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Perry sticks to his guns on controversial comments

After nearly a week without taking questions from the press, Gov. Rick Perry stood by controversial comments on global warming and U.S. monetary policy as he took a barrage of questions from reporters at the final event of his South Carolina swing.

He also defended his support of a Texas version of the DREAM act while invoking the 10th Amendment when he said it wouldn't work on a national level.

Perry, who earlier this week accused climate change scientists of manipulating information for financial gain, doubled down on his skepticism that manmade phenomena are affecting the world's climate.

"I just happen to believe that the earth's temperature has been moving up and down for millenniums now and there are enough scientists out there now that are skeptical about the reasons for it," he said. "And I happen to be one of those that are skeptical that for us to spend billions of dollars on a theory that is not proven and that you have skeptical science against that is not in America's best interest."

Asked to respond to a Politico story that quoted members of Congress made nervous by his statement Monday that the actions of Fed chairman Ben Bernanke have been "treasonous," Perry said he is simply "passionate" about the issue.

"I'm sorry if I offended a congressman but the fact of the matter is I'm about representing the American people out here. And the American people are really concerned and scared, small businessmen and women are frightened about the monetary policy or the lack thereof with this administration," he said.

Perry also answered a question from Telemundo's Vanessa Huac on  two immigration-related issues: Texas's version of the DREAM act (Perry allows children of illegal immigrants to pay in-state college tuition but opposes it on a national level) and his policy of allowing police officers to question people on their immigration status, although he said he didn't think Arizona's tough immigration law was right for Texas.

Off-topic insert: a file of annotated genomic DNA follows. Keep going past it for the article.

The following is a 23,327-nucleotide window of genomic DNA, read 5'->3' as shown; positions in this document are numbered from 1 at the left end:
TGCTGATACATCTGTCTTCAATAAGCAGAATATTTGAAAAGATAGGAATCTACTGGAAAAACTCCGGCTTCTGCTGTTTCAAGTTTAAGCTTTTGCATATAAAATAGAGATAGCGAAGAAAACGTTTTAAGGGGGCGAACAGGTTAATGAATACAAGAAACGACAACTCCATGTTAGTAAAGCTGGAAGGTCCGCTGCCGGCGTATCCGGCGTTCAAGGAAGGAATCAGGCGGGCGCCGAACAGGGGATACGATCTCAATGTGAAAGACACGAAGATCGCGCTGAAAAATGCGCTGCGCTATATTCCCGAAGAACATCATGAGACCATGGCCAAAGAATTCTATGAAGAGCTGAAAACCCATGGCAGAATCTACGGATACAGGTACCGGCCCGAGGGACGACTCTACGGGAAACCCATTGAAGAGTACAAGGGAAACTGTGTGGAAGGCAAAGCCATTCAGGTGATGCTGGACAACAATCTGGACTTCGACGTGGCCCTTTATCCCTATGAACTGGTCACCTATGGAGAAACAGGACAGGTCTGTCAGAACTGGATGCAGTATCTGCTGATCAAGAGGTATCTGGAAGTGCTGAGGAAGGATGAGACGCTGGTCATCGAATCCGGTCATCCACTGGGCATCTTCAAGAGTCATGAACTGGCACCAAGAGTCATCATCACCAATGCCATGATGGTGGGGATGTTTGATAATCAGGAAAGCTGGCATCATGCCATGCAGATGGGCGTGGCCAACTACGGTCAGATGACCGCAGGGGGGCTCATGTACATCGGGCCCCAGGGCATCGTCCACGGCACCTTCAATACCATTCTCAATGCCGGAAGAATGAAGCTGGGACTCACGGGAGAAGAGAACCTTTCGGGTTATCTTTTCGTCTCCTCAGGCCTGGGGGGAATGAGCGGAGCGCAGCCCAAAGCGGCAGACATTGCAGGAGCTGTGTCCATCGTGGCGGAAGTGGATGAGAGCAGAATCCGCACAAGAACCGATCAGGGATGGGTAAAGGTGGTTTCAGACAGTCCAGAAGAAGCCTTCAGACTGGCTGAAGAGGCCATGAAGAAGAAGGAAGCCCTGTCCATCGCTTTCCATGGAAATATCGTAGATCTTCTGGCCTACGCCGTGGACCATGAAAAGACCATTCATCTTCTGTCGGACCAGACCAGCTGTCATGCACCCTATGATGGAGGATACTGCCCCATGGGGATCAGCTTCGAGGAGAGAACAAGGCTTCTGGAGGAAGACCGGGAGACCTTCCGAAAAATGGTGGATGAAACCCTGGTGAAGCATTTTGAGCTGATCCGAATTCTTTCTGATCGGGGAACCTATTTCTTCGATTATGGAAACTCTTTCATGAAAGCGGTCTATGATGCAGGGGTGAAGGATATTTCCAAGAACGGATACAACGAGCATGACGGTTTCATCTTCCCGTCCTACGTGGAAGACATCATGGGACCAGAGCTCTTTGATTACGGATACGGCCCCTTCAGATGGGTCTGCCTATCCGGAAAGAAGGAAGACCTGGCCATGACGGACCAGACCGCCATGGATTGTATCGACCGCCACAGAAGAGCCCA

Huac said he had been "contradictory" in his immigration views and asked if he would support comprehensive immigration reform as president.

"Here's what you need to understand about me, please," Perry said. "I am a big believer in the tenth amendment. That state by state they need to make those decisions about how they're going to deal with issues of tuition, whether they allow for tuition increases or decreases or whatever it might be and that state.

"The rest of these issues are the same. I happen to believe with all my heart that the states would be best served by being able to be free to make these decisions by themselves. Whether it's... I didn't think that for the state of Texas an Arizona exact law was right for state of Texas. 

"So state by state ought to be the way to do that, not by the federal government one size fits all."

When Huac countered that the Constitution requires the federal government to regulate immigration, Perry said, "I didn't get to that issue, yes. Once we secure the border we can have a conversation about immigration reform in this country. But not until."

The Texas governor's remarks came after a brief meet-and-greet luncheon in Rock Hill, SC, where Perry addressed about 100 people face-to-face at the The Old Town Bistro with an additional 350 crowded into an overflow room.